Some roads in Death Valley National Park experience major damage due to the amount of rain the fell on Aug. 5, which the National Weather Service now recognizes as the rainiest day the park as ever experienced. Photo by Abby Wines/NPS/<a href="https://www.nps.gov/deva/learn/news/aug-5-rainiest-day.htm">Release</a>
Some roads in Death Valley National Park experience major damage due to the amount of rain the fell on Aug. 5, which the National Weather Service now recognizes as the rainiest day the park as ever experienced. Photo by Abby Wines/NPS/Release

Sept. 2 (UPI) — As forecasts predict that a late-summer heat wave could soar temperatures to 125 degrees Fahrenheit in Death Valley over the weekend, officials said that the national park experienced its rainiest day in recorded history early last month.

According to a statement Thursday from the National Park Services, the National Weather Service now recognizes Aug. 5 as “Death Valley National Park’s rainiest day.”

A deluge of “unprecedented” rain on Death Valley that early August Friday saw some 60 vehicles buried under feet of debris and some 1,000 people in the park stranded as all roads in and out were closed.

The park initially reported that it had received 1.46 inches of rain, just shy of the previous daily record of 1.47 inches, but the park said Thursday that it now recognizes that 1.7 inches fell, shattering the previous record.

“The park received three-quarters of its annual average rainfall in a few hours,” it said.

The discrepancy has to do with the fact that two rain gauges at the Furnace Creek weather station provided different rainfall measurements with the original 1.46 inches of rain reported by the National Weather Service having been recorded by an automated gauge.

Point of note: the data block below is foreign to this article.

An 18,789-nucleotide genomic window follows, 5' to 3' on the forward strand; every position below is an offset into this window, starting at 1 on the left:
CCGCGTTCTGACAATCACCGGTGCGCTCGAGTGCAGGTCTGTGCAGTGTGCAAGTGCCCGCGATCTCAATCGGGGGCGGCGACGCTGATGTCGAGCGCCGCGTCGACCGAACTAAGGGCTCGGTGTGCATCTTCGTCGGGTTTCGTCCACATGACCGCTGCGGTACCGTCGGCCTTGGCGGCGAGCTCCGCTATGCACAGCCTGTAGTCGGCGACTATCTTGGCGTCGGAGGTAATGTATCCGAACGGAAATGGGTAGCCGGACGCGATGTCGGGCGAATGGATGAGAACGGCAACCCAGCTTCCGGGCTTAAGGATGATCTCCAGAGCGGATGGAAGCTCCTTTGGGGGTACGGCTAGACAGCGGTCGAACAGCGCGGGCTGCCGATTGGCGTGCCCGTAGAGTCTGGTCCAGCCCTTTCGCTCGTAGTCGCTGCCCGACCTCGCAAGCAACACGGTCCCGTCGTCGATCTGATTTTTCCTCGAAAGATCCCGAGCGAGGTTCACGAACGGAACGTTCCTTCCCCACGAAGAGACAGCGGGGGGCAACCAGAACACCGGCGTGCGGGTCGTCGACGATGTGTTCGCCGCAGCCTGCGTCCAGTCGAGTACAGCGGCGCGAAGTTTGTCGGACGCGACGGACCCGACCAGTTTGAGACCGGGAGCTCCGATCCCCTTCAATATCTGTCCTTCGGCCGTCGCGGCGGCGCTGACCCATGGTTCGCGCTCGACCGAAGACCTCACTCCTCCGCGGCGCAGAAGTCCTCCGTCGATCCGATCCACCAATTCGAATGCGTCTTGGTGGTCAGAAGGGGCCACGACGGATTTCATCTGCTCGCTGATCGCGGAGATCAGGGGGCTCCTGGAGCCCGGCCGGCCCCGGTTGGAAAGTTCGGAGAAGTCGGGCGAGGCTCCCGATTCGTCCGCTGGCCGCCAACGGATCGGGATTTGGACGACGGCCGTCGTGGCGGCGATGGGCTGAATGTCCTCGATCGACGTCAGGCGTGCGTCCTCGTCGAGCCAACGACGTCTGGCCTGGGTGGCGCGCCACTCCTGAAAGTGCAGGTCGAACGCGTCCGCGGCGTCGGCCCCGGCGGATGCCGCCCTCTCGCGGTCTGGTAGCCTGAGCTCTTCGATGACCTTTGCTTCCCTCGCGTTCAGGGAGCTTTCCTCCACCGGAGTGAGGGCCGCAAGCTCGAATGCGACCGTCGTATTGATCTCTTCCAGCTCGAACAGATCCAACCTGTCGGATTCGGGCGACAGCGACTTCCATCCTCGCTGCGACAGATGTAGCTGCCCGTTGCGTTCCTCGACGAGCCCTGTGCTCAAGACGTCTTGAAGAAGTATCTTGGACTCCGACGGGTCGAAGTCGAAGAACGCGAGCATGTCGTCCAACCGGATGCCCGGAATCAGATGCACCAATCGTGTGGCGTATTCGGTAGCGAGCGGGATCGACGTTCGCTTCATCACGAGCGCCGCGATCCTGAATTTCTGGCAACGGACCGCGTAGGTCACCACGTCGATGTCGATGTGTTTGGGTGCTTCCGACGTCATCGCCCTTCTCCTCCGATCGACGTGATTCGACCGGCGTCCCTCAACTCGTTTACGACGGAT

The agency now recognizes 1.70 inches, recorded manually the National Park Service rangers, as the accurate number, it said, with the average annual rainfall for Death Valley being 2.2 inches.

Nearly a month removed from the Aug. 5 flood, many roads remain closed, the park said, warning drivers against assuming directions on smartphone apps are correct for traveling through the park.

“Travelers should not drive past ‘road closed’ signs,” it said. “This is especially dangerous during heat waves, such as the 120- to 124-degree temperatures forecasted for Labor Day weekend.

“There is no cellphone coverage in most of the park to call for help in case of vehicle problems.”

The announcement comes as temperatures are expected to climb in the Southwest over Labor Day weekend, with forecasts showing that Death Valley could hit 125 degrees.

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